Nearly 40 Vietnamese Catholics seeking asylum in Thailand say they fear repatriation and persecution at the hands of the Vietnamese government.
Members of the group, which fled violence in connection with a land dispute near Vietnam’s central Da Nang city, said they do not feel safe while they await the United Nations refugee agency’s decision on whether to grant them refugee status and facilitate their resettlement to a third country.
One young woman, who spoke on condition of anonymity, said many members of the group have been in the Thai capital since May following a clash with Vietnamese authorities over a cemetery connected to their Con Dau parish.
The asylum seekers stay inside cramped rented rooms most of the day to avoid being detained and repatriated to Vietnam by Thai policemen, she said, even though the majority of them have registered with the United Nations High Commissioner for Refugees (UNHCR) in Bangkok.
“We have been here for three or four months. Our lives are unstable. We have had to move several times, probably seven or eight times,” the woman said.
“We can’t speak the Thai language, so it is very difficult for us to communicate with people here. We can only go shopping every three to four days,” she said.
“When we come home we stay behind closed doors,” she said, adding that group members range from kindergarten age to 70 years old. “Some of us have children and they want to play, but for our safety we can’t let them.”
Relatives left behind
Another asylum seeker who asked to remain anonymous said that most group members remain concerned about the safety of relatives they left behind in Vietnam who were too old or too young to make the trip.
“We all want to be free to practice our religion in freedom. We had to leave our country because of persecution,” he said, adding that group members are not able even to attend church on Sundays for fear of being arrested and sent back to Vietnam.
“We are here, but our parents, wives, and children are still at home. They are constantly watched by the police. We want the U.N. to help us. We want to go to a third country so our children can resume their studies.”
A third member of the group, who arrived in Thailand shortly after the land clash in May, said he had met twice with the UNHCR but would have to wait another three months before a third interview.
The clash, which occurred last May, left dozens of Catholics injured and dozens more detained as they tried to bury the remains of an elderly woman at a cemetery the government planned to turn into a tourist spot, according to witnesses.
Sixty-six people were beaten by a large group of local police along with what appeared to be hired thugs, witnesses said.
They also said in interviews that police had confiscated the coffin containing the woman’s remains.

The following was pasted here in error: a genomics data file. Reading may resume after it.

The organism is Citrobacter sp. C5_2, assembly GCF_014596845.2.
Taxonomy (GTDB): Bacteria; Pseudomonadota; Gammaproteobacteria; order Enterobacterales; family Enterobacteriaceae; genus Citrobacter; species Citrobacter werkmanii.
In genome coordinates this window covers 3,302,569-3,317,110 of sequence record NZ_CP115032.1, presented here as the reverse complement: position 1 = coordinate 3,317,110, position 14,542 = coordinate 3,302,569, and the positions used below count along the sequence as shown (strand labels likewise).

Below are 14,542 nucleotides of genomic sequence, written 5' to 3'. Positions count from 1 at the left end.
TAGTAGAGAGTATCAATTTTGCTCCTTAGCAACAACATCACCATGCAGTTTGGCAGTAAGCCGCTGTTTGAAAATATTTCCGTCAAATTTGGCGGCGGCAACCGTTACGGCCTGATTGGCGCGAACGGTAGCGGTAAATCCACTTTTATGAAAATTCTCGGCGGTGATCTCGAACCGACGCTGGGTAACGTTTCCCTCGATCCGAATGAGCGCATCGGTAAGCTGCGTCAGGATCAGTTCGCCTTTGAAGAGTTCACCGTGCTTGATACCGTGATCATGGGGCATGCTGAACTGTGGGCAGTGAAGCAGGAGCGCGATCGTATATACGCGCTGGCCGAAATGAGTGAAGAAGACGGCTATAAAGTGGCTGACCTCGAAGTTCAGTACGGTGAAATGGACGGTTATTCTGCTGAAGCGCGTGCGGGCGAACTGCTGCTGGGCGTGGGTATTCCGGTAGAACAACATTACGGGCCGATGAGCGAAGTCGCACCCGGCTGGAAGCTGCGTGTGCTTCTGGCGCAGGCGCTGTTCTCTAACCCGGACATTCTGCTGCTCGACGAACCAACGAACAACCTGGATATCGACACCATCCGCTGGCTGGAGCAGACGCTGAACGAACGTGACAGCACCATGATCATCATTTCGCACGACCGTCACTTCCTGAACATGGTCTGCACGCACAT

Authorities had posted a sign barring burials at the cemetery on April 20, because the land was to be transferred to make way for an eco-tourism resort project.
Shortly after the clash, members of the parish began traveling the nearly 800 miles overland to Thailand via Laos.
Travel through Laos
A man in the group who asked to remain anonymous said he had traveled with his children through one of the popular border crossings.
“Luckily I got a passport some years ago because I went to Laos to work as a construction worker. My passport is still valid,” he said.
“I left Vietnam through [a Lao border gate] … Many others, either with or without papers, also left Vietnam through [Laos].”
Upon their arrival in Bangkok, a Vietnamese priest named Anton Le Duc provided the first group of refugees with assistance.
“A priest in the United States told me there was a group of Con Dau people that had just arrived in Thailand. I was in Bangkok at the time, so I could help them with shelter and contact numbers, though I have not seen them since,” he said.
Call for probe
On Aug. 18, members of the U.S. Congress urged the United Nations to conduct an investigation into the incident at Con Dau parish after listening to testimony from relatives of villagers involved in the clash.
Families said that in addition to seizing the body of the elderly woman for cremation, authorities severely beat the villagers, including women and the elderly.
U.S. resident Tai Nguyen told the panel that police returned to Con Dau parish in July and detained his brother Nam Nguyen, who had led the ceremony procession in May. Nam Nguyen died in custody two days later and an examination of his body showed he had sustained severe bruising before his death.
Witnesses also testified that villager Le Thi Van had been beaten until she suffered a miscarriage.
At least six other villagers remain jailed, the witnesses said.
In a proposed congressional resolution, five lawmakers wrote that the United States should press the U.N. to appoint an envoy to investigate human rights violations in Vietnam, including those targeting the villagers of Con Dau.
In May, Vietnam's foreign ministry rejected claims that members of the Con Dau parish were injured in a clash, adding that testimonies of violence were part of a campaign to damage the country’s reputation.
Land disputes between churches and the state in Vietnam have become more common in recent years as the country industrializes.
There have also been demonstrations by Catholics seeking the return of Church property seized, along with many other buildings and farms, more than 50 years ago when communists took power in what was then North Vietnam.
Original reporting by Gia Minh for RFA’s Vietnamese service. Translated by Khanh Nguyen and Minh-ha Le. Written in English by Joshua Lipes.